It’s my belief that this apparent weakening of a popular cross owes plenty to conformation- or breeders’ willingness to overlook conformation in the reckless pursuit of nicks. Virtually every stallion sires a wide variety of physical types, with a portion of their offspring inevitably showing the influence of their dam or broodmare sire. So, while Storm Bird may have been suited by a particular type of Secretariat mare, it is unrealistic to think that he was suited by ALL types of Secretariat mare. Seth Hancock once made some interesting observations to the Blood-Horse regarding the importance of conformation, as opposed to nicks: “I never bred a good horse by Unbridled, and maybe the reason is he was a big horse and I tried to breed him to a smaller type of mare, many from the Northern Dancer line. I can’t say that worked. I’m not so sure it is as much a blood thing as it is a physical thing. The longer I stay in it I believe the more I’m going to be a type-to-type guy. I believe I should have bred some mares more of Unbridled’s type to him than I did.”
Another aspect which needs taking into account is a broodmare’s ability on the track. If the Storm Bird/Secretariat nick had been founded by comparatively low-achieving mares, we would really have been onto something. However, Storm Bird sired Storm Cat from the dazzling Terlingua; Summer Squall from a dual Grade III winner; Storm Star from a Grade III winner; and Mujadil from a winning mare who produced four stakes winners. It is surely also relevant that these four mares all produced graded winners to other stallions. In other words, Storm Bird’s so-called nick with Secretariat mares was based on mares which were well above average in one respect or another. So were the breeders who sent comparatively ordinary daughters of Secretariat to Storm Bird fooling themselves in believing they were improving their chances of breeding a stakes winner?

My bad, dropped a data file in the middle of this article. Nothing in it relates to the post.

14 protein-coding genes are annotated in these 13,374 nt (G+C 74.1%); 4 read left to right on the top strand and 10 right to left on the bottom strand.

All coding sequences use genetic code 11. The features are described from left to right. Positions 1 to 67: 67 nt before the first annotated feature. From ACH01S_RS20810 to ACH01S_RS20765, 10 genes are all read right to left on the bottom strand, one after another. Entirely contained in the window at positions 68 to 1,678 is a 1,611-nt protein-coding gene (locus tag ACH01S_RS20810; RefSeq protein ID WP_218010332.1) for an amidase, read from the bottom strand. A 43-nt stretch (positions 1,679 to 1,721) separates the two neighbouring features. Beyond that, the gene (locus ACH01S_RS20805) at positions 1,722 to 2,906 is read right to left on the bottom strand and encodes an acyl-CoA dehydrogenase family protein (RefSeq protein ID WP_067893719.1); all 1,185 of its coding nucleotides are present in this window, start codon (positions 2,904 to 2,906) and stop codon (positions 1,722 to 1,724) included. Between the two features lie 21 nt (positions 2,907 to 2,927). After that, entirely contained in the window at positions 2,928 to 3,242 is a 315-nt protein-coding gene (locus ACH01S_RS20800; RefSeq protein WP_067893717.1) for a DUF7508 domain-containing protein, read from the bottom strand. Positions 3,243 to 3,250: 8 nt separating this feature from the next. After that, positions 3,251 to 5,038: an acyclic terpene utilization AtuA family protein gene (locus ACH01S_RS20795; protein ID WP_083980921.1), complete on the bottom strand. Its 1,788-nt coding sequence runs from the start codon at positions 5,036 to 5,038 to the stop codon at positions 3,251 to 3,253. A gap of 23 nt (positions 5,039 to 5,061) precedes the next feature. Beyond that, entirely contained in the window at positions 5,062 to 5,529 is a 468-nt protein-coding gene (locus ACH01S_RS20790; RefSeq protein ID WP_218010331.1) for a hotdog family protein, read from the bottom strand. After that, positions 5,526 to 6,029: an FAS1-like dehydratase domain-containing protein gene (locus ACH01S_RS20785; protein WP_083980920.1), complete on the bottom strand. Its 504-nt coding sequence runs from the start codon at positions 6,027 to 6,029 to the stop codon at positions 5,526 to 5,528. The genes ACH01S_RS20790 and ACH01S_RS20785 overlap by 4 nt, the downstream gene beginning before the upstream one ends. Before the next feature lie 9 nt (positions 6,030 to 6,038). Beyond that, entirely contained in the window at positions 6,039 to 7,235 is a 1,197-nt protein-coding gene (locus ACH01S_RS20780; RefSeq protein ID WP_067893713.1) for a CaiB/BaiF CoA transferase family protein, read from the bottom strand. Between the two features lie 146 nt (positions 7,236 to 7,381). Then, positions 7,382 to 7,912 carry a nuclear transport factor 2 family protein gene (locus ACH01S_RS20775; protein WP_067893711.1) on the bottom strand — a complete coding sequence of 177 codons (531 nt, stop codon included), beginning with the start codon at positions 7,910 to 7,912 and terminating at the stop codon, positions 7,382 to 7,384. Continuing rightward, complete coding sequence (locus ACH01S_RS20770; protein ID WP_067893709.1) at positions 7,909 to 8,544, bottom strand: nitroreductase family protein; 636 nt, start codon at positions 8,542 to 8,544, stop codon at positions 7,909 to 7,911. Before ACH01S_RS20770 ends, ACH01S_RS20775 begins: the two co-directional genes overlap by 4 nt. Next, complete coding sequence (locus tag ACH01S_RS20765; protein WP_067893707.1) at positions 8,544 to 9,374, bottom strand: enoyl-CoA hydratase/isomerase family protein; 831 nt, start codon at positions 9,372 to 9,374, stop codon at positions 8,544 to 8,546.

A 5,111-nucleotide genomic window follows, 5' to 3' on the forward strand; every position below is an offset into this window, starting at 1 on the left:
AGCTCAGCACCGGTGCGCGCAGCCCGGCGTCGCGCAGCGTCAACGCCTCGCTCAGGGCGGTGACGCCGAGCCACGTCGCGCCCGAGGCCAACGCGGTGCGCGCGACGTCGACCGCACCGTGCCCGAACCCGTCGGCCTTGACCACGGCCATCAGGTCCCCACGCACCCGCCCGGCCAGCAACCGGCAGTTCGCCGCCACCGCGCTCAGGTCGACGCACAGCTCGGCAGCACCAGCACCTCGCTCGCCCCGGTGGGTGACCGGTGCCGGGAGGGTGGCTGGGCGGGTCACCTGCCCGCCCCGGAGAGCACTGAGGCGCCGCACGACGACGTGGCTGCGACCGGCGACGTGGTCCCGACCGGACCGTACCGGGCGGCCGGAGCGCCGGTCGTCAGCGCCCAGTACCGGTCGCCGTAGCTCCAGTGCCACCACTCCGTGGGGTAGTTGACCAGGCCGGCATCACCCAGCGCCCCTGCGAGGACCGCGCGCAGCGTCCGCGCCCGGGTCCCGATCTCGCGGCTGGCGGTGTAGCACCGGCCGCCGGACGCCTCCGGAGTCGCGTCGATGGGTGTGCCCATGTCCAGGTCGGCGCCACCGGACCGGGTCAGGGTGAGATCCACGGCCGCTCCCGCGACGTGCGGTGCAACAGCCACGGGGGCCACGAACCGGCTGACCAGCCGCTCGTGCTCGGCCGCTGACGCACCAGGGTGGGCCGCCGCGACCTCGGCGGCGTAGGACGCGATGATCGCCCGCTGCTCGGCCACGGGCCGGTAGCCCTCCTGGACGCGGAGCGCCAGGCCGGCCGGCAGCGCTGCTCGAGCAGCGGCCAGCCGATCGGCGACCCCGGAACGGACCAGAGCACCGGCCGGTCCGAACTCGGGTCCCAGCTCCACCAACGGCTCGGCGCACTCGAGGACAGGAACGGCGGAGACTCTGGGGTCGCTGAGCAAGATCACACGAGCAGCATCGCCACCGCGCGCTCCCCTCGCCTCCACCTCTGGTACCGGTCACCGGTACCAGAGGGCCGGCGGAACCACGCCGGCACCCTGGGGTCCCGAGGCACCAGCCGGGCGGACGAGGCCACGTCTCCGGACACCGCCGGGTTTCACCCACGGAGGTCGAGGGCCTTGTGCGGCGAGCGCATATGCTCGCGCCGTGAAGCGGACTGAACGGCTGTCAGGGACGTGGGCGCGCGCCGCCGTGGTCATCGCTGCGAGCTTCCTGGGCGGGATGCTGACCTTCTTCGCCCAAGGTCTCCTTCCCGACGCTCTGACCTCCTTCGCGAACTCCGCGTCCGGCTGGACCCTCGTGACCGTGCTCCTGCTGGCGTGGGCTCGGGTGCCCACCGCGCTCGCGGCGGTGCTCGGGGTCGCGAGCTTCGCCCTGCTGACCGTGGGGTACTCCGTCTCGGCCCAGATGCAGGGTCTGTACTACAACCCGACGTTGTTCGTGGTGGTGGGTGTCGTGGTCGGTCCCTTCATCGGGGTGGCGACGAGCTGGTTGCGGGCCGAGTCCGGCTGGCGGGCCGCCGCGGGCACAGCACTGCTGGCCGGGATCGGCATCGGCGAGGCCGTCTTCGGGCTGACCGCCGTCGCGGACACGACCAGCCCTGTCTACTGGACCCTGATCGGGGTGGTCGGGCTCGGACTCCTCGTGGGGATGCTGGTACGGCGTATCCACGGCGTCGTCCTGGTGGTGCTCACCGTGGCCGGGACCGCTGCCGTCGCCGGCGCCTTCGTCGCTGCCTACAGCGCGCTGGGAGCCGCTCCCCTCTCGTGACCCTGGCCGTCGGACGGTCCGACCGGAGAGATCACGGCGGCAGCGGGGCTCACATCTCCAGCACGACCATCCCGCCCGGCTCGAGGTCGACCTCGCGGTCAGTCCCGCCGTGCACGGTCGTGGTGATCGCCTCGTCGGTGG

Saturday’s GII Lane’s End Stakes will have bolstered many people’s faith in nicks, as the impressive winner, Adriano, is no less than the 12th graded winner sired by A.P. Indy from daughters of Mr. Prospector. As these 12 come from a sample of 100 foals, they represent an impressive 12 percent, with the percentage rising still higher when a handful of other stakes winners are included. So here we have an example of a nick which has stood the test of time since its potential was highlighted by Pulpit, Tomisue’s Delight and Accelerator, three members of A.P. Indy’s first crop. Perhaps the nick has derived some of its staying power from the fact that A.P. Indy and Mr. Prospector have both been champion sire and Mr. Prospector has been champion broodmare sire on numerous occasions.